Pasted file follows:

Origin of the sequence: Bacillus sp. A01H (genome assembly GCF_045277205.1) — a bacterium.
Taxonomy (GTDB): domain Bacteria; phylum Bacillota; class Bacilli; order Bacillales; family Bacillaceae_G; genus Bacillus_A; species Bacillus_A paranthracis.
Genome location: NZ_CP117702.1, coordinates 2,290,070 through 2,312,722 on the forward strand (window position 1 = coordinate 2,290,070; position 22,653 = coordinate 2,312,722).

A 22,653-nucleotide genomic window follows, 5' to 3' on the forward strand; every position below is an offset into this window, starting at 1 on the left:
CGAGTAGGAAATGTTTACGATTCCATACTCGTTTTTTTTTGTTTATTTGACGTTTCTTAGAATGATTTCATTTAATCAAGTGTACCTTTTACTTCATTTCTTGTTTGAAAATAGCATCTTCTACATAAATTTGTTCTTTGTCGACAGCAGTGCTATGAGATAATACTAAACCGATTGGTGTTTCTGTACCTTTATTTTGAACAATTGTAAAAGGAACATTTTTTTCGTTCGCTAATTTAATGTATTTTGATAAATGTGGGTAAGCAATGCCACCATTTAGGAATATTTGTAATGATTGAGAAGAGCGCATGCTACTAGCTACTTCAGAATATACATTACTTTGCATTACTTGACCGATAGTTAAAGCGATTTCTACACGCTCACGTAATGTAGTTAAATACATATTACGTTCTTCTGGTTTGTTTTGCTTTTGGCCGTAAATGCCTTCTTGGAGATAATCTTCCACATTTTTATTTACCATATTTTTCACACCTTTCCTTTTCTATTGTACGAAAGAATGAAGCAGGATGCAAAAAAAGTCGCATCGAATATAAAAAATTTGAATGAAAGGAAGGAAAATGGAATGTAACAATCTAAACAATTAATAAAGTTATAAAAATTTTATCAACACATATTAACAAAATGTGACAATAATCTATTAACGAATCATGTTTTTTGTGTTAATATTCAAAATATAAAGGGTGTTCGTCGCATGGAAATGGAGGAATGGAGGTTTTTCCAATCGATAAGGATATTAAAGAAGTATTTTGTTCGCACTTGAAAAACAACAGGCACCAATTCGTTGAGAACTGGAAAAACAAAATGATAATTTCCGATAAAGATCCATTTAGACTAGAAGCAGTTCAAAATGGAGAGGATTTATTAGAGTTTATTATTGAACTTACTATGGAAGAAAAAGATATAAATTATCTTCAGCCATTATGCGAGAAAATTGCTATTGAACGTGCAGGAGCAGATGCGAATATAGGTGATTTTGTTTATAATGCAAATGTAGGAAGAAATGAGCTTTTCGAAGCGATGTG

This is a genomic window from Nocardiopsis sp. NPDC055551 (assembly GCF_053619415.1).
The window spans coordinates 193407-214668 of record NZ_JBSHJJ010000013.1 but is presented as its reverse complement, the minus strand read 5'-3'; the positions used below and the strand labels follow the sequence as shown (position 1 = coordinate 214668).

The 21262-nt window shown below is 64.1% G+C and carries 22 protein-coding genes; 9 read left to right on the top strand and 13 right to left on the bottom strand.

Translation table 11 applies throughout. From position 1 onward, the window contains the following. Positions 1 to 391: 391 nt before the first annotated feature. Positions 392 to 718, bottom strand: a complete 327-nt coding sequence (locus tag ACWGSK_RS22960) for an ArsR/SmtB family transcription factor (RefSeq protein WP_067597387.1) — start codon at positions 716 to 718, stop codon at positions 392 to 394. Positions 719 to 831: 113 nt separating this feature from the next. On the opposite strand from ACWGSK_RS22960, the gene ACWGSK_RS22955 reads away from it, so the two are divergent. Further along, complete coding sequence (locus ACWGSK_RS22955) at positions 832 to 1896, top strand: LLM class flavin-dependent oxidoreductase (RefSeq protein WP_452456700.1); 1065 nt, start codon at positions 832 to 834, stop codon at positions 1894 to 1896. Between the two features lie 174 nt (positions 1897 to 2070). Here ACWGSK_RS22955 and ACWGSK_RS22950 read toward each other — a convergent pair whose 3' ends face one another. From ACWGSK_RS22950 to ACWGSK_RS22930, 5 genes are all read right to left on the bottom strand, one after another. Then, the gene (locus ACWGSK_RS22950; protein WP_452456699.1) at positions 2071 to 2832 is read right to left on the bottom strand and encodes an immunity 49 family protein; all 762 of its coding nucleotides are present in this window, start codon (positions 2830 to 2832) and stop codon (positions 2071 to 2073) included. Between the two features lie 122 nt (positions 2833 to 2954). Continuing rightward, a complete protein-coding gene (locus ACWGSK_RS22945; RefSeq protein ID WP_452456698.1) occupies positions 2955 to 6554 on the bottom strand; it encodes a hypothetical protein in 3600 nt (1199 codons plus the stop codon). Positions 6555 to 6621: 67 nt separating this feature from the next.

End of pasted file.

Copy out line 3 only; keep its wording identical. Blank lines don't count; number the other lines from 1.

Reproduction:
Genome location: NZ_CP117702.1, coordinates 2,290,070 through 2,312,722 on the forward strand (window position 1 = coordinate 2,290,070; position 22,653 = coordinate 2,312,722).